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Infrastructure bill heads to House for continued negotiations

Photo courtesy Telesouth Communications Inc.

The Senate has voted to spend more than $1 billion on a wide range of infrastructure projects to support the long-term growth of the economy in Mississippi. However, Lt. Governor Tate Reeves says that there is still a ways to go before the bill is signed into law.

“I don’t know that the plan as it is currently written is going to make it through the House in its entirety,” said Reeves. 

The bill will spend the money over the course of a five-year time period and while Reeves said that 90 to 95% of the money will be going to roads and bridges, railroads, ports, and water and sewer systems would fall under the bill as well.

“While the bill has a lot of moving parts, none of the moving parts are really that complicated,” Reeves said. 

BRIDGE stands for “Building Roads. Improving Development. Growing the Economy.” Reeves said that the Senate plans to utilize many of the concepts that were developed and supported by local mayors, supervisors, senators, and some of the bills that were passed by the House of Representatives.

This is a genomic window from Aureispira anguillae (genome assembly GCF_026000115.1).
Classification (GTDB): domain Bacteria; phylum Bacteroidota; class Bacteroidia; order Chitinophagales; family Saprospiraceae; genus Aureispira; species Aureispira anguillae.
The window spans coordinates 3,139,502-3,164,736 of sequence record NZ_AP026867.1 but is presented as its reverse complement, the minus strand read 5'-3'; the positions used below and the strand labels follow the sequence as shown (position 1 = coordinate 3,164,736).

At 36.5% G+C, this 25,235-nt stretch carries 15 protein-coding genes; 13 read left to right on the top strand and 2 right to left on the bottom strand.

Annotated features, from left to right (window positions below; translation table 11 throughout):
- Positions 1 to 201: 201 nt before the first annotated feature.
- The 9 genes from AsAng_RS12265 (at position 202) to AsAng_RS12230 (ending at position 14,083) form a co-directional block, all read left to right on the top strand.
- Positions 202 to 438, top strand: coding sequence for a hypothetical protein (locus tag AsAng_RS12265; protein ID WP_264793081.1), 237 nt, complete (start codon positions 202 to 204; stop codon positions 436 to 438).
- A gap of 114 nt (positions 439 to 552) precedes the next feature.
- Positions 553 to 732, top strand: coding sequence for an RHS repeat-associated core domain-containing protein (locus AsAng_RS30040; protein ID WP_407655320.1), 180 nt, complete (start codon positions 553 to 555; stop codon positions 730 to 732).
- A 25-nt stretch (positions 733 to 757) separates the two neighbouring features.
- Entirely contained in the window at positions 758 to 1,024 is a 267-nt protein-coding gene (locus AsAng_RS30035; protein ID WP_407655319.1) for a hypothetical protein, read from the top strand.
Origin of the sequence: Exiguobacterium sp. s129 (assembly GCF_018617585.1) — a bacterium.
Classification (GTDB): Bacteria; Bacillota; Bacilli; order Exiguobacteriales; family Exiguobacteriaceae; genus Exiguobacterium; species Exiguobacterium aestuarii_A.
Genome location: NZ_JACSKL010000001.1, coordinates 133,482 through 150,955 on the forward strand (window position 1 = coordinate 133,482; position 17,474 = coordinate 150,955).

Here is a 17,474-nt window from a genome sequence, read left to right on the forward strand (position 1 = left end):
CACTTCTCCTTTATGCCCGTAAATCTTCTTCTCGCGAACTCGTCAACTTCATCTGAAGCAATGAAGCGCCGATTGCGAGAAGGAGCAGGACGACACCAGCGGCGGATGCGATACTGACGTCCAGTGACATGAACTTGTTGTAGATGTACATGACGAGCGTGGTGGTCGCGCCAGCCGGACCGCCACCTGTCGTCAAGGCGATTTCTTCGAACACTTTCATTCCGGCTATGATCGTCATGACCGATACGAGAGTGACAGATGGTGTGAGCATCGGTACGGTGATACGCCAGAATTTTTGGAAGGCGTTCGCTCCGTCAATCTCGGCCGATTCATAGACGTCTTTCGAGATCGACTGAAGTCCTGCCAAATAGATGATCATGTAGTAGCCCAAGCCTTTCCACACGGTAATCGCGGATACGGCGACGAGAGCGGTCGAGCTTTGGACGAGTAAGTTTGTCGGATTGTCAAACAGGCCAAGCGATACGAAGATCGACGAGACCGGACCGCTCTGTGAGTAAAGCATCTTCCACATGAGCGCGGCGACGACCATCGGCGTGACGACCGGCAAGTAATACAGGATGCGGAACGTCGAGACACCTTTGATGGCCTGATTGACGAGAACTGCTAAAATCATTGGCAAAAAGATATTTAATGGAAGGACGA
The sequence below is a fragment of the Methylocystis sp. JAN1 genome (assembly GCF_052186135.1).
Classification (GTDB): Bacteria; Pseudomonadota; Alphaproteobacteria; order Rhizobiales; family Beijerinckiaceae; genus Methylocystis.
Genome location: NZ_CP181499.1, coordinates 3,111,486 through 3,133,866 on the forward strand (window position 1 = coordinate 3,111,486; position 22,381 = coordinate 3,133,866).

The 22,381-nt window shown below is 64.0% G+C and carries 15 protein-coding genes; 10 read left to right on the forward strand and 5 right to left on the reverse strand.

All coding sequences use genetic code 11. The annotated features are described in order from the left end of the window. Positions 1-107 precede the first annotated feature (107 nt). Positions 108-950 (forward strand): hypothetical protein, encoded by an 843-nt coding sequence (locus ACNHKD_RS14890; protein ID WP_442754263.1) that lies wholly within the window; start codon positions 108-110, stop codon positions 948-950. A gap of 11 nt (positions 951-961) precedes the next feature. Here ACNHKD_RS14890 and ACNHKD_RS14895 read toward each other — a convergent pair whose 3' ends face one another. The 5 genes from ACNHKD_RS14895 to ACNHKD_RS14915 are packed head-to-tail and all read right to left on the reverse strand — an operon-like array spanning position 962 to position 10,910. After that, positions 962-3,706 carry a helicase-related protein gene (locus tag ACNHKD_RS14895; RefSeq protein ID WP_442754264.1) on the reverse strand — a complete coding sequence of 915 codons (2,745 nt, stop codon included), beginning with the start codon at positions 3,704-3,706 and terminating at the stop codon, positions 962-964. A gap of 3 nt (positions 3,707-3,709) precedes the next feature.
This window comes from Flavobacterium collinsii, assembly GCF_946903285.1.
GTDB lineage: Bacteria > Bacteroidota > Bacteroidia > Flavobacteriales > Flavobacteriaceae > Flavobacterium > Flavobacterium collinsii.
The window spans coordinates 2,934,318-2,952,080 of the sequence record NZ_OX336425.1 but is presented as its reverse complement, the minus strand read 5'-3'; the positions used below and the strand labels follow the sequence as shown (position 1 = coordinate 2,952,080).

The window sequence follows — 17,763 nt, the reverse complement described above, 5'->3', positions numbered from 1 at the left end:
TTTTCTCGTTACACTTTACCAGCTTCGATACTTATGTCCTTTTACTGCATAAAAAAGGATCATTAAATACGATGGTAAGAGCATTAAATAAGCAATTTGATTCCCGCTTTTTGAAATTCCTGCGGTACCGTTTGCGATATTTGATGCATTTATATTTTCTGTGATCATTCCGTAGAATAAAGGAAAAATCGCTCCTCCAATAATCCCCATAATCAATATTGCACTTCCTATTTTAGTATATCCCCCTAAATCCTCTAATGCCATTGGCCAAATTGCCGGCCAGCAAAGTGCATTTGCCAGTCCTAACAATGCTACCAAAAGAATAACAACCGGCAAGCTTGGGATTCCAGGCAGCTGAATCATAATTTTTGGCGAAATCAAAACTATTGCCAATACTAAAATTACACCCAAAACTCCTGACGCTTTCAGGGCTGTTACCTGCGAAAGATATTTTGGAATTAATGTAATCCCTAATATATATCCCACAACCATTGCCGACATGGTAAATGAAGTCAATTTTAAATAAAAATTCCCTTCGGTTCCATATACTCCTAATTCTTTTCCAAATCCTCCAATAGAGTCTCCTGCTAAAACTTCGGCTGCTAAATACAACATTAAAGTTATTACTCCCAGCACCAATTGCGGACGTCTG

Vicksburg Mayor George Flaggs said President Trump’s plan is to upgrade and modernize American infrastructure and Flaggs says the BRIDGE Act would make it easier for the state to receive federal funds. Trump’s plan will also return decision-making authority to the states, invest in rural America, streamline the permitting process and eliminate regulatory burdens.

“Between the President’s bill and what they are doing in the House of Representatives and in the Senate, we are all going in the right direction, we just have to fine-tune the details,” said Flaggs.

Mayor Flaggs, who was sitting next to President Trump as he outlined his infrastructure plan, said that he was honored to represent the small towns in the South who are dealing with failing infrastructure.

“By me sitting between him and the Secretary of Transportation he was trying to convey that he wants to get the money down to the local community where the potholes are, where the bridges are collapsing and not just at the state level and the federal level where all of this bureaucracy is in place and you can’t get the money down,” Flaggs said. “I applaud the President, I applaud the leadership of the Mississippi legislature and the Governor for what they are doing. I think we are all on the same pathway to the future, but right now we are just in different vehicles. At the end of the day, I think both the federal and state government will be on the bus at the same time because our infrastructure is so important. We cannot sit idly by while potholes and bridges are collapsing and the streets of America’s counties and cities are not safe.”

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